How to Combat a High-Sodium Diet
Looking for a way to curb your salty ways? With one out of four Americans living with high blood pressure, you’re not alone.
There’s breakthrough news, however: Researchers have found that consuming twice as much potassium as sodium can halve your risk of cardiovascular disease.
Scientists still aren’t sure how potassium mitigates sodium; one possibility seems to be that potassium prevents the body from absorbing it. But, potassium, which has long been a favorite among scientists for contributing to overall health, now offers us a new reason to love it.
In a study called DASH (Dietary Approaches to Stop Hypertension), volunteers who incorporated foods with a greater proportion of potassium into their diet appeared to decrease their blood pressure within two weeks. The foods included orange juice, raisins, and sweet potatoes.
In some ways, it’s no surprise, given the foods that make the list of best sources of potassium: avocado, beet greens, papaya, edamame, bananas, salmon, yogurt, and chicken breast. Indeed, potassium is attached to some of our healthiest choices.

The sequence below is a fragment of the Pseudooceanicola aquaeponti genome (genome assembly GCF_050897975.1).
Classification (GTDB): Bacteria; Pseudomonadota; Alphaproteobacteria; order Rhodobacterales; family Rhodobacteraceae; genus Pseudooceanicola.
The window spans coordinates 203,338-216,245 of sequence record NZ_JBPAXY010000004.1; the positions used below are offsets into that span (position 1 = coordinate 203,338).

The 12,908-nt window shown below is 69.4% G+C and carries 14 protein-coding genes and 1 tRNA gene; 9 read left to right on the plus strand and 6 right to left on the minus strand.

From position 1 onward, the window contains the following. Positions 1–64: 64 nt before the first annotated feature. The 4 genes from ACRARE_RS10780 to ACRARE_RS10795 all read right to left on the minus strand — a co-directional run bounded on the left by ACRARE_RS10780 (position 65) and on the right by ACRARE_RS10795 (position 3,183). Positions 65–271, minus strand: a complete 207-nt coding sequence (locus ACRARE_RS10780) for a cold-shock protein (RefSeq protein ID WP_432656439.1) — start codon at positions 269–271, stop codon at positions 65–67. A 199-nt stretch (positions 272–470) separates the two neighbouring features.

But Americans are not making enough of those choices. The current recommendation is that we get at least 4,700 milligrams (mg) of potassium daily—about double the recommended amount for sodium. Curiously, Americans do the exact opposite, eating about 2,600 mg of potassium per day versus 4,000 mg of sodium.
While reducing sodium remains a key strategy in the fight against excessive sodium intake, adding more potassium-rich foods into your diet can act as a remarkable balancer.
“More Potassium Please” by Maureen Callahan, www.cookinglight.com
“Study: Sodium-to-Potassium Ratio a Key to Heart Health” by Emily Sohn, www.latimes.com, 2/23/09
“Top 10 Food Sources of Potassium” by Kaitlyn Dreyling, www.thedailygreen.com
“Balance Sodium with Potassium for Good Health” by Barbara Minton. www.naturalnews.com, 10/20/08